Regional reports on Michigan field crops – September 22, 2011

MSU Extension educators’ pest and field crop updates for Michigan.

This week’s regional reports:

West Central Michigan – Fred Springborn, Michigan State University Extension

West Central Michigan
West Central Michigan

Weather

Scattered light frost on Thursday, September 15, and Friday, September 16, was observed in Montcalm. Damage is predominantly in low lying areas. High temperatures have been in the 60s to low 70s. Rainfall has been sparse until Monday, September 19, when much of the area received 0.5 to 0.75 of an inch

Crop reports

Soybeans are turning; a few fields have dropped their leaves. Frost damage was primarily in low lying areas. Much of the crop was mature enough to not sustain significant injury from frost.

Frost on soybean leaf
Frost on soybean leaf, September 15.

Soybeans day before frost
Taken September 14, the soybeans on the left are group 1.9 and soybeans
on the right are group 2.2. Both groups were planted on the same day in
mid- to late May.

Soybeans 6 days after frost
Taken September 21, six days after frost. While the top leaves were
damaged by frost on the group of 2.2 soybeans (right), yield loss
should be minor in this field.

Dry bean harvest is two-thirds complete in Montcalm with only a few fields immature enough to be injured by frost. Yields are average and quality is generally good.

The majority of corn has reached hard dent and much of it has black layer. As with soybeans, late planted corn was injured by frost in low lying areas. Silage harvest is nearing completion on many dairy farms in the region.

Wheat is being planted as dry bean and potato harvest progresses.

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Central Michigan – Paul Gross, Michigan State University Extension

Central Michigan
Central Michigan

Weather

Temperatures dipped just below freezing last week, causing crop growth to end in many low-lying areas. Late planted soybeans will be most affected. Rainfall early in the week left as much as 1 inch in the northern parts of the region with lesser amounts as you move south. Growing degree day totals from March 1 are about 2600.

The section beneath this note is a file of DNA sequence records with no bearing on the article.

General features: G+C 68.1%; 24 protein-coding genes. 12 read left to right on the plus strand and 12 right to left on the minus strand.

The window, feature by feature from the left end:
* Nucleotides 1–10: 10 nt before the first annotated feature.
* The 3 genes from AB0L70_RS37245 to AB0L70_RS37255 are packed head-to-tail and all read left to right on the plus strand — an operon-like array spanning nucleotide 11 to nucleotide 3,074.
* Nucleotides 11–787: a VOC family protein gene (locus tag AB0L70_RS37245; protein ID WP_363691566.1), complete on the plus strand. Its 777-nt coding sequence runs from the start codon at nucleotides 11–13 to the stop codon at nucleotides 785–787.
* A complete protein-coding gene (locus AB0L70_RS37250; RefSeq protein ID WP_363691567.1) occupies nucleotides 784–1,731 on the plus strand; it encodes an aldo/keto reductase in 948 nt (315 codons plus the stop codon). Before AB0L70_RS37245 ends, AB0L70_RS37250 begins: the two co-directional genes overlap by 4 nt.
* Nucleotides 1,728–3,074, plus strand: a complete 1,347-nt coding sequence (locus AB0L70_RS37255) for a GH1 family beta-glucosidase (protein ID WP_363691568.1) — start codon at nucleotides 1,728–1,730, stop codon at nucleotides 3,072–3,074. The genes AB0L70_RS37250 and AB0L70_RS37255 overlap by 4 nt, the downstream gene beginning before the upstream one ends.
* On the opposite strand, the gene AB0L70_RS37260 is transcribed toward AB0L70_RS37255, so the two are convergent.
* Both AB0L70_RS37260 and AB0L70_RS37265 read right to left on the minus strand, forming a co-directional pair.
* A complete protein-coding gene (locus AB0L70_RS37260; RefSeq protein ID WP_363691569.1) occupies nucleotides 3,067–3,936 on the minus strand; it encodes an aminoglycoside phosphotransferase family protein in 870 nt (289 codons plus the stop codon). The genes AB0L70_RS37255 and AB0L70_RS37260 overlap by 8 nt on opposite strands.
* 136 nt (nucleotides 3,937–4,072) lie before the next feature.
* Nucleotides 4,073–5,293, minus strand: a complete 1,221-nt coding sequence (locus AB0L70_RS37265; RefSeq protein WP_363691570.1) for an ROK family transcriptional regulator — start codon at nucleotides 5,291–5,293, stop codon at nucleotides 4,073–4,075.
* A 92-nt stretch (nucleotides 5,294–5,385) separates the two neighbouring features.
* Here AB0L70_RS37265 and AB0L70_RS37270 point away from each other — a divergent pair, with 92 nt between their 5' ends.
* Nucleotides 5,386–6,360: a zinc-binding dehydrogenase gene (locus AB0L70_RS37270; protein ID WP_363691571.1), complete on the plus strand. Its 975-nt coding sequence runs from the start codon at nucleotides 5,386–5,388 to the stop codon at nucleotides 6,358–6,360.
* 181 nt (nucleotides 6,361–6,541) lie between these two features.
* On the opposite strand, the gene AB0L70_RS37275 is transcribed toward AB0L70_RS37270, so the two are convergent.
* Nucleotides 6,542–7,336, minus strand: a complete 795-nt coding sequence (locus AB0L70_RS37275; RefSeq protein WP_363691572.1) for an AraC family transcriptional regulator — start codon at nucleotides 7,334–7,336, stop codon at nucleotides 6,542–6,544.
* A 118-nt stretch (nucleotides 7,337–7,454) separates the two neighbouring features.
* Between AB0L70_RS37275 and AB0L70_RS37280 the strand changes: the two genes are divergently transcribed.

When the book is closed on the 2011 growing season, the statistics will show about average temperatures and rainfall. However, this year has been filled with challenges from start to finish. With the nearly ideal growing condition of 2010 still fresh in our memory, then this year’s problems, it is a reminder of the risks farmers take every year.

Commodity reports

May planted corn is black layered, but corn planted in June still needs a little more time. Corn silage harvest is wrapping up with most reporting good yields and quality. There is a lot of discussion on how and why the corn is drying from top down as well as from bottom up this year. There are several theories that include disease and stress during the growing season. If you suspect disease, it would be a good idea to have samples tested to properly identify the problem. This time of year is a great time to attend plot tours and field days to get a look at some of the new varieties and how they look compared to the varieties on your farm.

The soybean crop is progressing with some later planted fields damaged by frost. It is too early to determine extent of the yield loss. Early planted fields will be ready harvest late next week if the weather cooperates. Most farmers are optimistic on the yield potential

Wheat planting is just getting underway on summer fallowed fields. Most wheat is planted after soybeans, so planting will follow bean harvest. Farmers are advised to manage perennial weeds before planting.

Dry bean harvest is just getting underway. This is a little later than normal due to later planting. Some early reports are that yields have been a little better than expected. Farmers are cautioned that if you are killing vines with herbicides to remember pre-harvest intervals.

Harvest of fourth cutting alfalfa will resume after the crop goes into dormancy. Many are reporting very good regrowth. New seeding is doing very well.

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